Bitcoin cash: What is it?

Bitcoin cash is a cryptocurrency created in 2017. Here's all you should know about Bitcoin cash.
Bitcoin Cash PHOTO: Shutterstock
Bitcoin Cash PHOTO: Shutterstock

Bitcoin cash is a cryptocurrency created in 2017. Here’s all you should know about Bitcoin cash.

Bitcoin has inspired robust innovations since its inception in 2009, and Bitcoin cash is one of its most notable protégés. Bitcoin cash is crypto developed in 2017 from a Bitcoin fork. Its introduction mitigated Bitcoin’s scalability issue, increasing the size of blocks on the blockchain. That has enabled the network to process more transactions quickly, meeting the growing market demand. 

Bitcoin cash also underwent another fork in 2018, splitting into Bitcoin Cash ABC and Bitcoin Cash SV. The fork is known as Bitcoin cash because it relies on the original Bitcoin cash client. Nevertheless, you need to know certain things to understand Bitcoin cash and how it works. 

Understanding Bitcoin Cash 

The distinction between Bitcoin and Bitcoin cash is mainly philosophical. Bitcoin Satoshi envisioned Bitcoin as a peer-to-peer cryptocurrency for daily transactions. However, Bitcoin’s increasing mainstream adoption and stellar growth over the recent years have earned it the status of an investment asset.


Bitcoin’s blockchain experiences scalability issues mainly because it could not handle the increased number of transactions. Its bloc size was limited to 1MB only. And this impacted longer payment processing times and higher transaction fees for Bitcoin users. 

Bitcoin cash offers a way to resolve the situation by increasing the size of blocks to between 8M and 32 MB. That enables the network to process more transactions per block, reducing the wait times and costs. At the time of Bitcoin cash’s debut, Bitcoin processed an average of 1,000 to 1,500 transactions per block. A stress test of Bitcoin cash’s blockchain in 2018 proved it could handle up to 25,000 transactions per block.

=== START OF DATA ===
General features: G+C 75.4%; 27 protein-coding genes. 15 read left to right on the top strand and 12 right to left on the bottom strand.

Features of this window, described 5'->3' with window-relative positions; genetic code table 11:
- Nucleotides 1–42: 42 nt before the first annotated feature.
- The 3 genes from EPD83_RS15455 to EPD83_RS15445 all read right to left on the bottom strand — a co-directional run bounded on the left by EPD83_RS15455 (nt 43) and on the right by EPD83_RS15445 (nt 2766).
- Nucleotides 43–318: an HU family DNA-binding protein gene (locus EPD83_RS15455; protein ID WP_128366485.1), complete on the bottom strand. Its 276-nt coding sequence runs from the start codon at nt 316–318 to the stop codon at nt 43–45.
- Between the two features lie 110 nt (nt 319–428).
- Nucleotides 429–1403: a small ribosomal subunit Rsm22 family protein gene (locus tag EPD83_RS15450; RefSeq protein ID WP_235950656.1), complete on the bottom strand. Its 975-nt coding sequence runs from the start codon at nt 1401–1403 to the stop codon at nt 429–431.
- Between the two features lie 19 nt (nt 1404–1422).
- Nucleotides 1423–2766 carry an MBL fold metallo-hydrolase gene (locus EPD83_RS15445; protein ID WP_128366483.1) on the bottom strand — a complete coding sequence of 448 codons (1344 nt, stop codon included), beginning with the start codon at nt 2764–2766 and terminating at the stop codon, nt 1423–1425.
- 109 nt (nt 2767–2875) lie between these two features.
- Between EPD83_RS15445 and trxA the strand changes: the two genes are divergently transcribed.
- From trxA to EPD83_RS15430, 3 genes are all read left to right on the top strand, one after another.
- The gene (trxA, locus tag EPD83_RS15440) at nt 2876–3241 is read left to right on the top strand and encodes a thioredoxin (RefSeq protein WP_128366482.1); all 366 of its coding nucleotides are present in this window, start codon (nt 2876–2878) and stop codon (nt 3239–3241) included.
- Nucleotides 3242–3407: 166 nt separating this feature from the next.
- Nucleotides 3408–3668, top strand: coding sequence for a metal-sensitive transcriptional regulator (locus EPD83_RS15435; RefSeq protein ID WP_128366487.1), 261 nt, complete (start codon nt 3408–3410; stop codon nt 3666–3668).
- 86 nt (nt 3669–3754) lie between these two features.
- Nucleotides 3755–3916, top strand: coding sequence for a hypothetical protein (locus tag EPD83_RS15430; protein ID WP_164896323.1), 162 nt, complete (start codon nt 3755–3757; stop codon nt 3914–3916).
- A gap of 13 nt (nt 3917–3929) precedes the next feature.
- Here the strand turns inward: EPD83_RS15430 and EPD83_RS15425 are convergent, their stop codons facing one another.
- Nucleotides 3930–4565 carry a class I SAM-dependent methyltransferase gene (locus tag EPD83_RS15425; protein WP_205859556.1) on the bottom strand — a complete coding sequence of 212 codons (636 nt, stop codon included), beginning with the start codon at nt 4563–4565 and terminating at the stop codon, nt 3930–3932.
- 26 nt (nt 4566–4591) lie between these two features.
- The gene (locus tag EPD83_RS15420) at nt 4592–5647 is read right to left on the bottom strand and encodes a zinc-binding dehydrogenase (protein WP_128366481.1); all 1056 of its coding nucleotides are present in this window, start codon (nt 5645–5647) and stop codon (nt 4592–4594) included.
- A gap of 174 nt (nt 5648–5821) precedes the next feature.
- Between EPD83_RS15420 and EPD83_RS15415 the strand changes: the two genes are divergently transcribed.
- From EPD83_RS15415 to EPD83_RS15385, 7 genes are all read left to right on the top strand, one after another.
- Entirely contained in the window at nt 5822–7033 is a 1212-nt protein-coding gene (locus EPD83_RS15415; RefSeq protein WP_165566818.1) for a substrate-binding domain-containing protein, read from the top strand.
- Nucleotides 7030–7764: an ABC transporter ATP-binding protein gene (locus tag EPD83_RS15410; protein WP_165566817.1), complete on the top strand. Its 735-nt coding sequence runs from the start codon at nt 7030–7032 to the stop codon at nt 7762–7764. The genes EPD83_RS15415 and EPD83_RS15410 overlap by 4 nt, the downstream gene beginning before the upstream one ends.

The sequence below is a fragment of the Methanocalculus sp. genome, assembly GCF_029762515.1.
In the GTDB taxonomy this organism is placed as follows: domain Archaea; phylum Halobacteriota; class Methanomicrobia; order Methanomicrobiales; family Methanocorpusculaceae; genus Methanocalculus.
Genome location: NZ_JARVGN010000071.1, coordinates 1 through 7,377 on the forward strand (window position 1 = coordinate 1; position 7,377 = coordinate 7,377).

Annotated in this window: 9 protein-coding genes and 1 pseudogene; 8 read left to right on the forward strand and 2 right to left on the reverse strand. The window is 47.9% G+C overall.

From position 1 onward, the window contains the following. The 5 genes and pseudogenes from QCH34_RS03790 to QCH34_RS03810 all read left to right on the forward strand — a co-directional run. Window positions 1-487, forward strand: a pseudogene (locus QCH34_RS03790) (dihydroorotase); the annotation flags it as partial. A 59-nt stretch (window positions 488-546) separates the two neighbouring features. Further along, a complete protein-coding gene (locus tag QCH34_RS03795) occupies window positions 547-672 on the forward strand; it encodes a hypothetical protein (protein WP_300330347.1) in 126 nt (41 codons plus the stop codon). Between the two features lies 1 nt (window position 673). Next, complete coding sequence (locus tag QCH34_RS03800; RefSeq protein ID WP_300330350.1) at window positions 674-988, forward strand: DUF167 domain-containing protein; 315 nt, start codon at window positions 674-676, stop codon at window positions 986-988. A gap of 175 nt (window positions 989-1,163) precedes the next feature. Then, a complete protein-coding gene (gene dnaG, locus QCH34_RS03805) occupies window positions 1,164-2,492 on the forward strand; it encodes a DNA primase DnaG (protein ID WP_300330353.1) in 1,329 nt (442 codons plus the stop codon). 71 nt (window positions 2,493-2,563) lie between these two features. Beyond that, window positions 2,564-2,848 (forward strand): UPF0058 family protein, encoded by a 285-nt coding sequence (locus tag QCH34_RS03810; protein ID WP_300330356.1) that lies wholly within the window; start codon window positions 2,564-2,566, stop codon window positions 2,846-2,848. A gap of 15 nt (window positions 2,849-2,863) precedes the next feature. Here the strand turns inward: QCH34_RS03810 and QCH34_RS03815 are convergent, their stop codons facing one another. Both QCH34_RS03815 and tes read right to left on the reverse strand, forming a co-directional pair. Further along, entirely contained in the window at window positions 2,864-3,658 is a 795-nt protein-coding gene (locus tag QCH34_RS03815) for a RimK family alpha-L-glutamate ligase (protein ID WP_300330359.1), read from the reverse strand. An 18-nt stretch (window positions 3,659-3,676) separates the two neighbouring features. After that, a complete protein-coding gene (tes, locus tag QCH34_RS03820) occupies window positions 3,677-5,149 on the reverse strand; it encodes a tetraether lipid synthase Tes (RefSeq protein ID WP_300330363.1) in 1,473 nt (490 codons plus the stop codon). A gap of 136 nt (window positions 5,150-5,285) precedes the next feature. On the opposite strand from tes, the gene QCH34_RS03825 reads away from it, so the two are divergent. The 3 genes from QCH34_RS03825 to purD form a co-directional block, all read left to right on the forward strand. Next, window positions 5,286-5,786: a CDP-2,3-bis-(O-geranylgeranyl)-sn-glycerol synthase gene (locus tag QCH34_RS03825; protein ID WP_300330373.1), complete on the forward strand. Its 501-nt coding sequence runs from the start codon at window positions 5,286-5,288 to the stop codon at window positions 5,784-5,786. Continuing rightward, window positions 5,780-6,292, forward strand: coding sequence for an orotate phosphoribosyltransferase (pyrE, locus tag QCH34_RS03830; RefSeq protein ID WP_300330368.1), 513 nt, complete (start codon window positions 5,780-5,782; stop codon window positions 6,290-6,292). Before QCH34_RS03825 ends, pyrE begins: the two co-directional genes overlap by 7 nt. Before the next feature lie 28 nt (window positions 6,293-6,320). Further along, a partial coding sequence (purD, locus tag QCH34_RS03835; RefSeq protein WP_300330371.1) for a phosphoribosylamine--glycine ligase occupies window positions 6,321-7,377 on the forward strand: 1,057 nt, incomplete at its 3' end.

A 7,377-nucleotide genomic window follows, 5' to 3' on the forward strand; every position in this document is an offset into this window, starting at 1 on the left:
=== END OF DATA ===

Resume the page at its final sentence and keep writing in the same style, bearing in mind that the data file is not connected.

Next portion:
Many proponents of Bitcoin cash have applauded it, saying the change in Bitcoin’s block size would promote its use as a medium for daily transactions. Also, they argue that it would help compete against established multi-national credit card processors that usually charge higher fees to complete cross-border payments. The BitIQ is one of the most reputable platforms for processing international money transfers with Bitcoin. 

Bitcoin cash differs from Bitcoin because it does not integrate SegWit (Segregated Witness). SegWit is another proposed solution for increasing the number of transactions per block. It retains small pieces of information related to transactions in blocks. 

Similarities Between Bitcoin and Bitcoin Cash 

Bitcoin and Bitcoin cash also share several characteristics. For instance, both use the PoW (Proof of Work) consensus mechanism to mint new tokens. They also rely on Bitmain services, the world’s largest crypto mining platform. 

Like Bitcoin, Bitcoin cash’s supply can’t exceed 21 million only. The two cryptocurrencies also started with the same mining difficulty algorithm, known as Emergency Difficulty Adjustment. The algorithm adjusts the difficulty levels of mining the crypto every 2016 block or an average of two weeks. 

Miners leveraged the similarities between Bitcoin and Bitcoin cash to alternate their operations. That was profitable, but it also became detrimental to the growing Bitcoin cash market supply. That prompted Bitcoin cash to revise its EDA algorithm to give miners an easier time minting new coins. 

Bitcoin Cash ABC and Bitcoin Cash SV

Bitcoin cash split into Bitcoin Cash ABC and Bitcoin Cash SV (Satoshi Vision) in 2018. Bitcoin cash ABC uses the original Bitcoin cash client, but its blockchain has integrated numerous changes, such as the CTOR that rearranges transactions in a block to a particular order. Bitcoin cash SV rejected the integration of smart contracts into its ecosystem. Nevertheless, both have attracted significant valuations at major crypto exchanges worldwide since their inception. 

Overall, Bitcoin cash promises several improvements over its predecessor. It has achieved most of those promises so far, but some are still concerned by its relatively smaller block size than that of Bitcoin’s blockchain. 

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